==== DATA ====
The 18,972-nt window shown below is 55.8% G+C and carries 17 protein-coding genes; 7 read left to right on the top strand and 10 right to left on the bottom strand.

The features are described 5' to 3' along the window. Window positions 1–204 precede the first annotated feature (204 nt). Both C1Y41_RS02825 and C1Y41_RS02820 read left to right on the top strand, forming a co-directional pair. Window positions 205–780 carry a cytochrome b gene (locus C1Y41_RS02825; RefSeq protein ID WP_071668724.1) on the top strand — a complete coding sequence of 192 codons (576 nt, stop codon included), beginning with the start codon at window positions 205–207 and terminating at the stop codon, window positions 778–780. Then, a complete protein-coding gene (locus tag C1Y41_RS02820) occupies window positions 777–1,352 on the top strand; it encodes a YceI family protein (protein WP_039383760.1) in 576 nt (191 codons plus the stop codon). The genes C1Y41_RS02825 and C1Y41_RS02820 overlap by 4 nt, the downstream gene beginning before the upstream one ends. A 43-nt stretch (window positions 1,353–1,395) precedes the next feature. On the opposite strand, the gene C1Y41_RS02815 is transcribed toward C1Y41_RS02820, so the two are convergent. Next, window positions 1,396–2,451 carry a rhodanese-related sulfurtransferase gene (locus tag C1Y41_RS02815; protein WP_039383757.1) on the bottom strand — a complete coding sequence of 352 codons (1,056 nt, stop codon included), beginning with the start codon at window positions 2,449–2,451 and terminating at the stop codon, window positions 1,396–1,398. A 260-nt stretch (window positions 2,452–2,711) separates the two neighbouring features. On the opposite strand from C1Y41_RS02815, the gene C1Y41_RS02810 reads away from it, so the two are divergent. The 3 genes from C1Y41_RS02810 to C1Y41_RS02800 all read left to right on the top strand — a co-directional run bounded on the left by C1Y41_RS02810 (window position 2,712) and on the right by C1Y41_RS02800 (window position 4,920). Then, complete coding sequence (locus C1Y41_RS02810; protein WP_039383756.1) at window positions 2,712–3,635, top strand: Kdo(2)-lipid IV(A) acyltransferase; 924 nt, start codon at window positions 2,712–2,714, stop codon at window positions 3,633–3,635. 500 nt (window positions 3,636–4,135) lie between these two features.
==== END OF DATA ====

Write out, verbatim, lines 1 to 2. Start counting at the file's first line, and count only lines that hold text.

The 18,972-nt window shown below is 55.8% G+C and carries 17 protein-coding genes; 7 read left to right on the top strand and 10 right to left on the bottom strand.

The features are described 5' to 3' along the window. Window positions 1–204 precede the first annotated feature (204 nt). Both C1Y41_RS02825 and C1Y41_RS02820 read left to right on the top strand, forming a co-directional pair. Window positions 205–780 carry a cytochrome b gene (locus C1Y41_RS02825; RefSeq protein ID WP_071668724.1) on the top strand — a complete coding sequence of 192 codons (576 nt, stop codon included), beginning with the start codon at window positions 205–207 and terminating at the stop codon, window positions 778–780. Then, a complete protein-coding gene (locus tag C1Y41_RS02820) occupies window positions 777–1,352 on the top strand; it encodes a YceI family protein (protein WP_039383760.1) in 576 nt (191 codons plus the stop codon). The genes C1Y41_RS02825 and C1Y41_RS02820 overlap by 4 nt, the downstream gene beginning before the upstream one ends. A 43-nt stretch (window positions 1,353–1,395) precedes the next feature. On the opposite strand, the gene C1Y41_RS02815 is transcribed toward C1Y41_RS02820, so the two are convergent. Next, window positions 1,396–2,451 carry a rhodanese-related sulfurtransferase gene (locus tag C1Y41_RS02815; protein WP_039383757.1) on the bottom strand — a complete coding sequence of 352 codons (1,056 nt, stop codon included), beginning with the start codon at window positions 2,449–2,451 and terminating at the stop codon, window positions 1,396–1,398. A 260-nt stretch (window positions 2,452–2,711) separates the two neighbouring features. On the opposite strand from C1Y41_RS02815, the gene C1Y41_RS02810 reads away from it, so the two are divergent. The 3 genes from C1Y41_RS02810 to C1Y41_RS02800 all read left to right on the top strand — a co-directional run bounded on the left by C1Y41_RS02810 (window position 2,712) and on the right by C1Y41_RS02800 (window position 4,920). Then, complete coding sequence (locus C1Y41_RS02810; protein WP_039383756.1) at window positions 2,712–3,635, top strand: Kdo(2)-lipid IV(A) acyltransferase; 924 nt, start codon at window positions 2,712–2,714, stop codon at window positions 3,633–3,635. 500 nt (window positions 3,636–4,135) lie between these two features.